Honda is returning to CES with an assortment of technologies that could eventually find their way into your next vehicle.
Kicking things off is Safe Swarm technology which draws inspiration from nature as large groups of fish and birds can travel together without hitting one another. The system relies on Vehicle-to-Everything (V2X) technology to communicate a car’s location and speed with surrounding vehicles. Honda says this information allows drivers and autonomous vehicles to “determine the safest course of action in merging with traffic or avoiding a road hazard.”
The technology isn’t just about improving safety as it also aims to keep traffic moving. As an example, Honda says the system could tell drivers to change lanes if the lane ahead is blocked by an accident or a broken down vehicle.
Besides the Safe Swarm technology, Honda will unveil its new Wireless Vehicle-to-Grid (V2G) bi-directional energy management system. As the name suggests, it’s a wireless charging system for electric vehicles. However, unlike conventional systems which simply supply power to the vehicle, the V2G system can also transfer power from the vehicle back to the electric grid.
Honda will also showcase several infotainment features such as Honda Dream Drive: Driver. While the name isn’t very good, the technology allows drivers to make restaurant reservations and pay for fuel and parking from their vehicle. It’s a bit like GM’s Marketplace app which allows customers to make reservations at TGI Fridays, place an order for Starbucks and pay for gas at Shell and ExxonMobil stations.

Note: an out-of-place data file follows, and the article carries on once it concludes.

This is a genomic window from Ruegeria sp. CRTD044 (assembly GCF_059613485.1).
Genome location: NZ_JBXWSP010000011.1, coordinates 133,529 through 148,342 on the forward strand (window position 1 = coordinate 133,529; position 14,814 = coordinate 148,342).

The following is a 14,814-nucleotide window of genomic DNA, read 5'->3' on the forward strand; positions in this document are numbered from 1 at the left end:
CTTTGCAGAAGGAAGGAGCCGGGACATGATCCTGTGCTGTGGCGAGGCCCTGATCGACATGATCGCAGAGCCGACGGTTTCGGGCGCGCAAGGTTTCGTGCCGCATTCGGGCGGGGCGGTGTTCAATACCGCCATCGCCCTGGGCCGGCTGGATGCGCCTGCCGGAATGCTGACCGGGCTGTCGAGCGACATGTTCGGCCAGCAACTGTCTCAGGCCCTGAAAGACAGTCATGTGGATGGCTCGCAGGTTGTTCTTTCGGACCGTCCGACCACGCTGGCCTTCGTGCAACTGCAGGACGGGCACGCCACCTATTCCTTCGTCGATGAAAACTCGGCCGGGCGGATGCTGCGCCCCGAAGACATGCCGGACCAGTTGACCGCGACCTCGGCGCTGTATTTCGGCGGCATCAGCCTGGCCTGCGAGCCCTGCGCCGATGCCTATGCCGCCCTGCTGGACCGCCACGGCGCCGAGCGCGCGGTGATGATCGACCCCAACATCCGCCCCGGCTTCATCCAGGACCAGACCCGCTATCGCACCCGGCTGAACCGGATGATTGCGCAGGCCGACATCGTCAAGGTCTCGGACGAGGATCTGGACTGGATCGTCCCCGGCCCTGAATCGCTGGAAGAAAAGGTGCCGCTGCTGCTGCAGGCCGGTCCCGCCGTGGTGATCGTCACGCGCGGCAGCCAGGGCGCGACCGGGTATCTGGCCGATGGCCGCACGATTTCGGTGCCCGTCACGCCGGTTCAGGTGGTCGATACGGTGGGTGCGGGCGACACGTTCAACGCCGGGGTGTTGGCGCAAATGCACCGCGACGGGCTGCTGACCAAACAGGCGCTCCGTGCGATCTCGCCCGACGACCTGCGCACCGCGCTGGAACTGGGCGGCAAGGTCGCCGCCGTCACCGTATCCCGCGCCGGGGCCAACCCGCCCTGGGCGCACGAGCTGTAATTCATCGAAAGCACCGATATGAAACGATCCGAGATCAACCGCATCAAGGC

There will also be a Honda Dream Drive: Passenger system which links to smartphones used by passengers. Honda says this will enable them to play mixed reality games, watch movies and control the radio with a few taps on their device.
Honda will also display Noveto’s Smart Audio technology which sends audio signals to a driver’s right or left ear. This could be used to warn drivers about a car reversing into their path on the right side by sending an audio signal to their right ear. In effect, it’s a natural way to get drivers to look to the right or left using targeted audio signals.
Honda and Perceptive Automata will also show a system designed to determine the awareness and intentions of pedestrians and cyclists. The technology promises to make autonomous vehicles safer as it will anticipate the actions of people.
In other news, Honda will showcase the P.A.T.H. (Predicting Action of the Human) Bot which uses artificial intelligence, sensors and a camera to move around public places without interfering with people. The company will also display the Autonomous Work Vehicle ATV prototype (formerly known as the 3E-D18) and an Omni Traction Drive System which enables robots to be highly maneuverable.